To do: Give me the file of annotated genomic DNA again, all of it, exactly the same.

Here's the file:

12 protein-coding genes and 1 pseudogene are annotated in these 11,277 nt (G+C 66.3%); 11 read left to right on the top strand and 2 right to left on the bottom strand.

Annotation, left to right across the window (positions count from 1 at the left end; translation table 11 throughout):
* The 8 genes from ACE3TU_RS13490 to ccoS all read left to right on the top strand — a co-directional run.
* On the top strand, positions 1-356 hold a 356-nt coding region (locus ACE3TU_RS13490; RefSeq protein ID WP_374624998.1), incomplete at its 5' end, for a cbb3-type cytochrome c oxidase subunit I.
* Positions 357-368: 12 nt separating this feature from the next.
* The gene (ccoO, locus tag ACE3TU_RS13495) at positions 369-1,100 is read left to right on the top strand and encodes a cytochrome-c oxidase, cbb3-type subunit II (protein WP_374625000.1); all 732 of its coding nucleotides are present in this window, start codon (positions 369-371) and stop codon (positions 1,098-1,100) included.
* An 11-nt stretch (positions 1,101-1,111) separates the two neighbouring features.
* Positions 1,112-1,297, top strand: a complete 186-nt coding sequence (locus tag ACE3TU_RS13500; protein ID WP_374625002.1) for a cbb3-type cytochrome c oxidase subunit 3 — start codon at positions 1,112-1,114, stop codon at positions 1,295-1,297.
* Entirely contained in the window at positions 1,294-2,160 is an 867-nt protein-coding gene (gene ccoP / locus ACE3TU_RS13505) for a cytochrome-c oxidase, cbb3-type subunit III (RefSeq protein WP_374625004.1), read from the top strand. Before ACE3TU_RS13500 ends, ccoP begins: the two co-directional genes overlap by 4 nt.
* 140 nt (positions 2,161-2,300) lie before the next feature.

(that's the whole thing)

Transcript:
12 protein-coding genes and 1 pseudogene are annotated in these 11,277 nt (G+C 66.3%); 11 read left to right on the top strand and 2 right to left on the bottom strand.

Annotation, left to right across the window (positions count from 1 at the left end; translation table 11 throughout):
* The 8 genes from ACE3TU_RS13490 to ccoS all read left to right on the top strand — a co-directional run.
* On the top strand, positions 1-356 hold a 356-nt coding region (locus ACE3TU_RS13490; RefSeq protein ID WP_374624998.1), incomplete at its 5' end, for a cbb3-type cytochrome c oxidase subunit I.
* Positions 357-368: 12 nt separating this feature from the next.
* The gene (ccoO, locus tag ACE3TU_RS13495) at positions 369-1,100 is read left to right on the top strand and encodes a cytochrome-c oxidase, cbb3-type subunit II (protein WP_374625000.1); all 732 of its coding nucleotides are present in this window, start codon (positions 369-371) and stop codon (positions 1,098-1,100) included.
* An 11-nt stretch (positions 1,101-1,111) separates the two neighbouring features.
* Positions 1,112-1,297, top strand: a complete 186-nt coding sequence (locus tag ACE3TU_RS13500; protein ID WP_374625002.1) for a cbb3-type cytochrome c oxidase subunit 3 — start codon at positions 1,112-1,114, stop codon at positions 1,295-1,297.
* Entirely contained in the window at positions 1,294-2,160 is an 867-nt protein-coding gene (gene ccoP / locus ACE3TU_RS13505) for a cytochrome-c oxidase, cbb3-type subunit III (RefSeq protein WP_374625004.1), read from the top strand. Before ACE3TU_RS13500 ends, ccoP begins: the two co-directional genes overlap by 4 nt.
* 140 nt (positions 2,161-2,300) lie before the next feature.